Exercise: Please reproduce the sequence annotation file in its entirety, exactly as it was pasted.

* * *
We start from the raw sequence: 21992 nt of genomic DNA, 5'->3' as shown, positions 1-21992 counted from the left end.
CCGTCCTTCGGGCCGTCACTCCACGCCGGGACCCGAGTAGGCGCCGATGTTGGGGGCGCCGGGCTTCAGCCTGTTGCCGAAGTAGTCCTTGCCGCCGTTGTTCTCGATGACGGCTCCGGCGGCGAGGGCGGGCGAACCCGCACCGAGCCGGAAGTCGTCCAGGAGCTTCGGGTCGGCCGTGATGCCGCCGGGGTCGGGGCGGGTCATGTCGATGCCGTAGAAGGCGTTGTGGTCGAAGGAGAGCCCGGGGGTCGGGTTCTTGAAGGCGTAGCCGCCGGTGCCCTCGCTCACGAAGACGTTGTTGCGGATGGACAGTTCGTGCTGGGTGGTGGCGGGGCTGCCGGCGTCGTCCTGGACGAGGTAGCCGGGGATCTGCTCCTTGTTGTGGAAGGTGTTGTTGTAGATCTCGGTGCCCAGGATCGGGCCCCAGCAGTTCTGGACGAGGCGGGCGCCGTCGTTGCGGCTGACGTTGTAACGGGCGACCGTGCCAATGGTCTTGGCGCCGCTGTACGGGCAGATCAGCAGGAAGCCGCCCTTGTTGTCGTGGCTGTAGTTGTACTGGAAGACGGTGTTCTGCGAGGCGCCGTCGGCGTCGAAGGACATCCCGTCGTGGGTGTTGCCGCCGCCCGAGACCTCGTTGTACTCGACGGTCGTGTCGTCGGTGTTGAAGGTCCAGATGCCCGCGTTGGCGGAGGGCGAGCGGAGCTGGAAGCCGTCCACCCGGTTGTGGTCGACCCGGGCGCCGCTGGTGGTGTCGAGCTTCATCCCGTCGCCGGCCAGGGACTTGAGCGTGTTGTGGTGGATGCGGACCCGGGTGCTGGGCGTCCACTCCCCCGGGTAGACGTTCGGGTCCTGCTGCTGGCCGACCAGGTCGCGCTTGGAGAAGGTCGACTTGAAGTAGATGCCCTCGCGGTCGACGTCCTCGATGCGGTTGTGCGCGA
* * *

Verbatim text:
We start from the raw sequence: 21992 nt of genomic DNA, 5'->3' as shown, positions 1-21992 counted from the left end.
CCGTCCTTCGGGCCGTCACTCCACGCCGGGACCCGAGTAGGCGCCGATGTTGGGGGCGCCGGGCTTCAGCCTGTTGCCGAAGTAGTCCTTGCCGCCGTTGTTCTCGATGACGGCTCCGGCGGCGAGGGCGGGCGAACCCGCACCGAGCCGGAAGTCGTCCAGGAGCTTCGGGTCGGCCGTGATGCCGCCGGGGTCGGGGCGGGTCATGTCGATGCCGTAGAAGGCGTTGTGGTCGAAGGAGAGCCCGGGGGTCGGGTTCTTGAAGGCGTAGCCGCCGGTGCCCTCGCTCACGAAGACGTTGTTGCGGATGGACAGTTCGTGCTGGGTGGTGGCGGGGCTGCCGGCGTCGTCCTGGACGAGGTAGCCGGGGATCTGCTCCTTGTTGTGGAAGGTGTTGTTGTAGATCTCGGTGCCCAGGATCGGGCCCCAGCAGTTCTGGACGAGGCGGGCGCCGTCGTTGCGGCTGACGTTGTAACGGGCGACCGTGCCAATGGTCTTGGCGCCGCTGTACGGGCAGATCAGCAGGAAGCCGCCCTTGTTGTCGTGGCTGTAGTTGTACTGGAAGACGGTGTTCTGCGAGGCGCCGTCGGCGTCGAAGGACATCCCGTCGTGGGTGTTGCCGCCGCCCGAGACCTCGTTGTACTCGACGGTCGTGTCGTCGGTGTTGAAGGTCCAGATGCCCGCGTTGGCGGAGGGCGAGCGGAGCTGGAAGCCGTCCACCCGGTTGTGGTCGACCCGGGCGCCGCTGGTGGTGTCGAGCTTCATCCCGTCGCCGGCCAGGGACTTGAGCGTGTTGTGGTGGATGCGGACCCGGGTGCTGGGCGTCCACTCCCCCGGGTAGACGTTCGGGTCCTGCTGCTGGCCGACCAGGTCGCGCTTGGAGAAGGTCGACTTGAAGTAGATGCCCTCGCGGTCGACGTCCTCGATGCGGTTGTGCGCGA